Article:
Understanding Grief

Posted by Andrea Altomaro on
Neal Street Productions
Editor’s Note: The opinions expressed in this blog post are solely those of the author.
Spoiler Alert: This post discusses events in Call the Midwife Season 8 Episode 3.

One of my favorite things about Call the Midwife is that since the very first season, each episode has been able to conjure enough emotion from me that I will probably cry at least once. It could be as simple as watching a birth, and I’m over there, sniffling into my tissues. You might think that sounds silly; who wants to cry every time they watch a show? Since becoming a mother, and working full-time, I don’t always have a lot of time for leisure activities. I don’t just sit around and watch TV. I appreciate that blogging about this show has given me the perfect excuse to sit down and become completely engrossed in the drama, then sit with my feelings afterward and really delve into what emotions have surfaced, and why.

One of the themes running through this week’s episode was grief. We met Hazel Becker, who was experiencing extreme anxiety while raising her little girl, which we later learned was because her first son had died around 8 months old, and his death remained unexplained. We also met Betty Marwick, a mother to now six children, who learned just after birth that her baby boy, Kirk, had a cleft lip and palate. My heart broke for both mothers.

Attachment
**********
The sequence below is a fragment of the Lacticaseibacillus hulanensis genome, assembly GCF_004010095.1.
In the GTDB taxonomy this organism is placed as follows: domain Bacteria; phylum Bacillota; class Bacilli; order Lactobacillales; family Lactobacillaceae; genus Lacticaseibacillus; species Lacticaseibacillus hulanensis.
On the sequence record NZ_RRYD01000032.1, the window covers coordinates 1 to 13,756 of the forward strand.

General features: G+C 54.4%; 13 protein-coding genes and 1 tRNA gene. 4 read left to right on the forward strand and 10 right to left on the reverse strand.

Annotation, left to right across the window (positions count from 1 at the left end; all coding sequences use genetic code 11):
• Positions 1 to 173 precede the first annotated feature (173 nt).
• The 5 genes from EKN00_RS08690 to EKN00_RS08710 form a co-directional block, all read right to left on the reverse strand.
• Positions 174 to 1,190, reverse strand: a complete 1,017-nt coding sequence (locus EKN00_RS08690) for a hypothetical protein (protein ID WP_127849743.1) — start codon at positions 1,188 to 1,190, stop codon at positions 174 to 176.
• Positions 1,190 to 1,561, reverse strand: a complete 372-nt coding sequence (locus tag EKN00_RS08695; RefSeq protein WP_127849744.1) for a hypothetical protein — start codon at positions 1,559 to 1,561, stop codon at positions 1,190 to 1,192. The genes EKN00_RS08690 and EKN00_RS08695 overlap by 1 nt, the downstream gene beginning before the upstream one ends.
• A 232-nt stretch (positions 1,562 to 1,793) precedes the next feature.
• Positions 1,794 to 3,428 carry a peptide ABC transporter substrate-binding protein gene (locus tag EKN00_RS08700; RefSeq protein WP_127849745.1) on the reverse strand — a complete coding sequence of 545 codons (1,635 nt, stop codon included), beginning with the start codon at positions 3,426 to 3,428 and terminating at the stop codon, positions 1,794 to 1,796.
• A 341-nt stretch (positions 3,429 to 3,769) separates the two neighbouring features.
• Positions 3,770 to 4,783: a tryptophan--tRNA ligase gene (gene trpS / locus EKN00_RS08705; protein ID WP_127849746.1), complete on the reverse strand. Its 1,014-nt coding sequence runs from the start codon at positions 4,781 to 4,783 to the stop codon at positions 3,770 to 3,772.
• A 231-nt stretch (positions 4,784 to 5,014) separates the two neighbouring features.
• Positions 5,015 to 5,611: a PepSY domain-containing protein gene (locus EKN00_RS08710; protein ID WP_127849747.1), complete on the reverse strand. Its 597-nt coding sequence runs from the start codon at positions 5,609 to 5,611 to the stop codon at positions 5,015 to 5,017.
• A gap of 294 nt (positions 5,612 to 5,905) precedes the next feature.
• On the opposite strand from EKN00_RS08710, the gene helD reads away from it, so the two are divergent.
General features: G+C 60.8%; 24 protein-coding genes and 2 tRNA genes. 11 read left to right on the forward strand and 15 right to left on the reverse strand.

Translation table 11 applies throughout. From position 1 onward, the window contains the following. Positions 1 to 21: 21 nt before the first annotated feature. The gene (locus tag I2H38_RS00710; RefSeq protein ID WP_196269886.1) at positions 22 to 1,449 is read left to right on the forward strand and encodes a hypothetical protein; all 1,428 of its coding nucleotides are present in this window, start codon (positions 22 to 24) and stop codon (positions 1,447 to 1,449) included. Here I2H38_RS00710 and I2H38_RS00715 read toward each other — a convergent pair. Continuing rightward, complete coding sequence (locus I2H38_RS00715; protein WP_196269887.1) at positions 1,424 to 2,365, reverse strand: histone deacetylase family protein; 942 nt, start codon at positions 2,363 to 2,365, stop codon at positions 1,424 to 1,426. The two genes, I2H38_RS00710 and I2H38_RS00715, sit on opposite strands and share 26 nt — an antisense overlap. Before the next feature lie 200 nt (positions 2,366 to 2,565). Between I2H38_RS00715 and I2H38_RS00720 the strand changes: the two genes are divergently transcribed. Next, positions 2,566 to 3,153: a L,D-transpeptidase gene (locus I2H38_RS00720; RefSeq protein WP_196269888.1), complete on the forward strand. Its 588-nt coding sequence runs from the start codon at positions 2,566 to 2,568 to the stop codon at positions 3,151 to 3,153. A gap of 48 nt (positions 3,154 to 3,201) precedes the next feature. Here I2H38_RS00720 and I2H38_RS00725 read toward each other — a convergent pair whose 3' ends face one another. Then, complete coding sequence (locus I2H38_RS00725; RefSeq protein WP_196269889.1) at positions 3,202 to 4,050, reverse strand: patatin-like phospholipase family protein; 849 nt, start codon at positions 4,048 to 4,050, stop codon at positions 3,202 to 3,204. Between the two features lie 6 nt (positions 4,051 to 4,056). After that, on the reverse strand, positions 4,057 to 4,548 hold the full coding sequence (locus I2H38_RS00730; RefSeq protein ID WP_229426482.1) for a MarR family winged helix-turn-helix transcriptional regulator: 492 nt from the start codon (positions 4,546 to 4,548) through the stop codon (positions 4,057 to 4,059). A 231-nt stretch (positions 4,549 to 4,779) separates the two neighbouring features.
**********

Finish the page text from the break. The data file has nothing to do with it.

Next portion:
Betty was so overwhelmed with the special care that Kirk needed, on top of caring for her other five children that she even considered placing Kirk for adoption, thinking that he would be better off with another family. She was grieving the life she previously had, and the life she thought she would have with her new baby. She had previously found pregnancy, birth, and raising her children to be effortless, but her experience with baby Kirk was anything but that. Anxiety over feeding Kirk, scheduling his surgeries, and caring for a baby with special needs was overwhelming. She had no support, as her husband was away, working on ships, and she didn’t even know when he was going to be home. She had no other family to lean on for support, and the isolation, anxiety, and grief led to depression.

You may go back to your daily functioning, you may smile and laugh again, and you may talk about your loved one without tears from time to time, but grief changes you, and is always there.

Hazel’s anxiety stemmed from the unresolved grief from the sudden loss of her first son when he was 8 months old. Actually, let me back up a little. “Unresolved grief” is probably a bit of a misnomer. I don’t think grief is ever resolved. Grief leaves its mark on one’s soul forever. You may go back to your daily functioning, you may smile and laugh again, and you may talk about your loved one without tears from time to time, but grief changes you, and is always there.

I so badly wanted to wrap Hazel in my arms, and tell her that I was so sorry for what happened to her. I wanted to tell her to talk about Stephen, her son, and to talk about him as often as she wanted or needed to. I was devastated to hear that she was told to keep everything to herself, to not discuss him. Stephen was her son. He was loved and cared for. He existed. If there is one thing I hear over and over again from bereaved parents, it’s that the great majority of the time, they want their baby, and their baby’s life, to be acknowledged. It is so much harder to bury grief deep inside, until you feel like you might burst, than to let it out along with the flood of emotions that may come with it.